victims

NRNA 1st Africa Regional Meeting Presented by Sunil Karki, ICC Member, Kenya

consequences

Physical, physiological and sexual abuse.

Deprivation and torture

Forced use of substances, manipulations, economic exploitation and abusive working conditions.

Transfer of STDs like HIV/AIDS

And after rescue – Suicidal

Relentless anxiety, insecurity, fear & physical pain.

Symptoms of physiological trauma

Depression

Hopelessness about future.

Consequences

NRNA 1st Africa Regional Meeting Presented by Sunil Karki, ICC Member, Kenya

examples nrn s efforts

Examples

Tanka Prasad, a group of 5, brought by agent promising them to take to Europe, kept more than 3 months in Nairobi & agent disappeared.

SubashGurung, a group 3, brought by agent promising them to take to Europe, kept more than 3 months in Nairobi & agent disappeared. They were arrested by police, presented to court, court fined Kes.200k/ 2 yrs in jail.

LaxmanBasnet, a group of 7, brought by agent promising a well paying job in Mombasa, kept in Nairobi/mombasa for more than 3 months. Jobs were given to 2 and not paid. Hotel found out to be illegal and agent abandoned all of them.

BasudevTimilsina, a group of 6, brought by agent promising jobs in UN security in Sirya/Libya. First brought to Kenya, then taken to Daares Salaam and were arrested by immigration in Tanzania.

BisnuBhusal, a group of 5, brought by agent promising UN security jobs in Sudan, kept in Nairobi for more than 3 months & abandoned by agent.

SapanBhogati, reported to have given physical torture in Mujura

40-50 mujura girls.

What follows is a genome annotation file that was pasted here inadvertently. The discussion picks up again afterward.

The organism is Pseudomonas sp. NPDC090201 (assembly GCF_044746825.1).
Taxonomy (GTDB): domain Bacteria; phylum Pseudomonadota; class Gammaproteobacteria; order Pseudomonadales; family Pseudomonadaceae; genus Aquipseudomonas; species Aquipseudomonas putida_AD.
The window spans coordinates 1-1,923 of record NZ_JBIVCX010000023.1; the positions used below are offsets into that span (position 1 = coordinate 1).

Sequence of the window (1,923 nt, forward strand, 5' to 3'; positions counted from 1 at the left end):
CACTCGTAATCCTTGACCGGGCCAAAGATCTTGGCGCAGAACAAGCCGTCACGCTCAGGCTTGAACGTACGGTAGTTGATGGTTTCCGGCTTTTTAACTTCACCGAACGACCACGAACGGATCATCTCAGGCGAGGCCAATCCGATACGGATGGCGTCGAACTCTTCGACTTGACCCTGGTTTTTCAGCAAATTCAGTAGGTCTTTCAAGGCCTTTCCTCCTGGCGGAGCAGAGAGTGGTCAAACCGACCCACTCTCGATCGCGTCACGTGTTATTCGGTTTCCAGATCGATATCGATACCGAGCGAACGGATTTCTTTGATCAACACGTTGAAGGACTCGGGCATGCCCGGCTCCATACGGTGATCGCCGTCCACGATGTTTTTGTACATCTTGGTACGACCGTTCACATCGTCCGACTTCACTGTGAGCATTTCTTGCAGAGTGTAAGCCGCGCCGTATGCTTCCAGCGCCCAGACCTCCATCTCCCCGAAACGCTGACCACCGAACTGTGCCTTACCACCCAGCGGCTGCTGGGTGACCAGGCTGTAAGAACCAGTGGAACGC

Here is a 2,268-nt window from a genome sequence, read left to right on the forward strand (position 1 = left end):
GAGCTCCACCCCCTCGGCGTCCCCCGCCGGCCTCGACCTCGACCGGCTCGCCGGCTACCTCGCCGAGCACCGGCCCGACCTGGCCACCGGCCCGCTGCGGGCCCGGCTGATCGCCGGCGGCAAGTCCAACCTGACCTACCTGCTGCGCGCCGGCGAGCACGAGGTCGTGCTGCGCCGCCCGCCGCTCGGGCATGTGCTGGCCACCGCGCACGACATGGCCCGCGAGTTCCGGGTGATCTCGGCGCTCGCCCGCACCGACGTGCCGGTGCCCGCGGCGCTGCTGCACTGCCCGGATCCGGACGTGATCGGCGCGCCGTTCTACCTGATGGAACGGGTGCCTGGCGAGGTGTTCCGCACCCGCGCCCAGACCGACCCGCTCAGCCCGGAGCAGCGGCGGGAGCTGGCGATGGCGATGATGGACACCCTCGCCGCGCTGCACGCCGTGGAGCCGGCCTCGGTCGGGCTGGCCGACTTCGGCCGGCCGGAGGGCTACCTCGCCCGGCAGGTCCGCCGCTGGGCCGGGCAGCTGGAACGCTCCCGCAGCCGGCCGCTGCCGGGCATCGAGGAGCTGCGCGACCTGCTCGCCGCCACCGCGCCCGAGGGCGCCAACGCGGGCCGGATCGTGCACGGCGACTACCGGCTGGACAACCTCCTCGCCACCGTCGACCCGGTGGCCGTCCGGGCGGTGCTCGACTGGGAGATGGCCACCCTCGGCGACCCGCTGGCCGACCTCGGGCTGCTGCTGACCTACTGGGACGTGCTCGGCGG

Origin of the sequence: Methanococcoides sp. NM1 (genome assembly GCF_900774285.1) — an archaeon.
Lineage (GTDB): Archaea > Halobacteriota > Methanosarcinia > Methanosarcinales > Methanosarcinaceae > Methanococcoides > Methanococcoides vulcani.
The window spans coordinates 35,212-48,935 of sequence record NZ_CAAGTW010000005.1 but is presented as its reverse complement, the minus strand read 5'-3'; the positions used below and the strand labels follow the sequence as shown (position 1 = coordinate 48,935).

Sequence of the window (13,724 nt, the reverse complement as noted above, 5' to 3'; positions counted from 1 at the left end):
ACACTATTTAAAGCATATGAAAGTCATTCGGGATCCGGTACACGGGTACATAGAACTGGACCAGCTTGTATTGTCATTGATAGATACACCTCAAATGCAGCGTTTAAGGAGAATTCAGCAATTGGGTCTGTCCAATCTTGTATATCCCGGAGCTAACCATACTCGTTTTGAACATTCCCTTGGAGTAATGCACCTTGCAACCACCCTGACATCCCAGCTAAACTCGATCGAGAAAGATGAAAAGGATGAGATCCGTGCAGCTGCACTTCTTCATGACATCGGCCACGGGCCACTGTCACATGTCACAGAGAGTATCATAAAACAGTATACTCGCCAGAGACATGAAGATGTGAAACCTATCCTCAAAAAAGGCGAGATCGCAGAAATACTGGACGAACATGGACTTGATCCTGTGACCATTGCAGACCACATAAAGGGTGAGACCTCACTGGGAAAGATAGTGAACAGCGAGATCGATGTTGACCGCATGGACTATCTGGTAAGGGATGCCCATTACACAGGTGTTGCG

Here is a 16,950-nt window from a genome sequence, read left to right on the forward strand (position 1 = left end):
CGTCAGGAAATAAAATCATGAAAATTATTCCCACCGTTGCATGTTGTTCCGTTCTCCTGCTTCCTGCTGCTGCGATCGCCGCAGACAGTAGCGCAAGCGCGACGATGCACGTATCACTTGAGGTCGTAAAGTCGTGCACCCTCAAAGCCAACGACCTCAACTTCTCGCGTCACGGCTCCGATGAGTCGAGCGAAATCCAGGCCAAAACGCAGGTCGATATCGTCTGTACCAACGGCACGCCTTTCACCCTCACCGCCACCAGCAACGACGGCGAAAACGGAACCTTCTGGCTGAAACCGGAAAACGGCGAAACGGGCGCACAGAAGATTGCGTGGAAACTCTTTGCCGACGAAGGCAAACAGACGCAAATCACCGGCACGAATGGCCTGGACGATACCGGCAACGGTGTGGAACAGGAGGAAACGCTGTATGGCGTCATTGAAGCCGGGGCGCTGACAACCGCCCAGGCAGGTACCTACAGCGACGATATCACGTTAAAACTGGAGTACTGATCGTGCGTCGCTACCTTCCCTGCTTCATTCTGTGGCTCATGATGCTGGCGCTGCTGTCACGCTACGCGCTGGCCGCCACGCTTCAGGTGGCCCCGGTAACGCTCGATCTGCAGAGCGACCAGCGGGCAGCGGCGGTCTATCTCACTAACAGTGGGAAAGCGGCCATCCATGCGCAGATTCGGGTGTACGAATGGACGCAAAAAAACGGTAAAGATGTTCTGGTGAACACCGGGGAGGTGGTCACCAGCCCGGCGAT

Examples & NRN’s efforts

NRNA 1st Africa Regional Meeting Presented by Sunil Karki, ICC Member, Kenya

examples nrn s efforts continued

NRN’s Efforts

Tanka Prasad case – Rescued to Nepal. Financial, physiological & other supports.

SubashGurung case – Bail out and rescued to Nepal. Financial, moral & other supports.

LaxmanBasnet – Rescued to Nepal. Financial & other supports.

BasudevTimilsina – Bail ourt and rescued to Nepal. Financial & other supports.

BisnuBhusal – Rescued 4 to Nepal and found job for 1 in Kenya.

SapanBhogati – Inspection, talked with Mujura owner, pressurised the owner to send her back to Nepal ASAP & she was sent to Nepal.

40-50 mujura girls – Inspection, investigation and a back up support.

Reporting of such cases to Nepalese media

Giving the information for those who seek for from Nepal

etc

Examples & NRN’s efforts… continued

NRNA 1st Africa Regional Meeting Presented by Sunil Karki, ICC Member, Kenya

legal provisions

In Nepal

Interim Constitution of Nepal, 2007

Art 29 – explicitly deals with notion of trafficking which says “No one shall be trafficked in nor shall one be held in slavery or in servitude” and “No one shall be required to perform forced labour”

Human Trafficking and Transportation (Control) Act, 2007

Defines human trafficking and criminalize the act.

Others

- Children Act 1991

- Foreign Employment Act, 1998

Legal provisions

NRNA 1st Africa Regional Meeting Presented by Sunil Karki, ICC Member, Kenya

legal provisions continued